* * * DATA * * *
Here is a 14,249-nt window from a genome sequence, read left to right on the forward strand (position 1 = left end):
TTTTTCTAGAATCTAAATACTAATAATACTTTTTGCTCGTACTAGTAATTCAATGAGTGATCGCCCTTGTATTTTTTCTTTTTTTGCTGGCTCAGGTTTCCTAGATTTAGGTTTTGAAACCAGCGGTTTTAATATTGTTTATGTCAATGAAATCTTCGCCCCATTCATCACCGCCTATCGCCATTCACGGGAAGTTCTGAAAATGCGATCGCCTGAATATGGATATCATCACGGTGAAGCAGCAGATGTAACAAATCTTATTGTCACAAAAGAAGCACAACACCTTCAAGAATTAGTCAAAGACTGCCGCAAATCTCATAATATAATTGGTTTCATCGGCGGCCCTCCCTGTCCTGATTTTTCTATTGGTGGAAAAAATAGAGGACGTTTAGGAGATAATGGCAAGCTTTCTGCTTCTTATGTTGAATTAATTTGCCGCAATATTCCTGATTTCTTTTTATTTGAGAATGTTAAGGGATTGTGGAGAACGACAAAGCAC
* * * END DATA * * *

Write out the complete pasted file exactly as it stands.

Here is a 14,249-nt window from a genome sequence, read left to right on the forward strand (position 1 = left end):
TTTTTCTAGAATCTAAATACTAATAATACTTTTTGCTCGTACTAGTAATTCAATGAGTGATCGCCCTTGTATTTTTTCTTTTTTTGCTGGCTCAGGTTTCCTAGATTTAGGTTTTGAAACCAGCGGTTTTAATATTGTTTATGTCAATGAAATCTTCGCCCCATTCATCACCGCCTATCGCCATTCACGGGAAGTTCTGAAAATGCGATCGCCTGAATATGGATATCATCACGGTGAAGCAGCAGATGTAACAAATCTTATTGTCACAAAAGAAGCACAACACCTTCAAGAATTAGTCAAAGACTGCCGCAAATCTCATAATATAATTGGTTTCATCGGCGGCCCTCCCTGTCCTGATTTTTCTATTGGTGGAAAAAATAGAGGACGTTTAGGAGATAATGGCAAGCTTTCTGCTTCTTATGTTGAATTAATTTGCCGCAATATTCCTGATTTCTTTTTATTTGAGAATGTTAAGGGATTGTGGAGAACGACAAAGCAC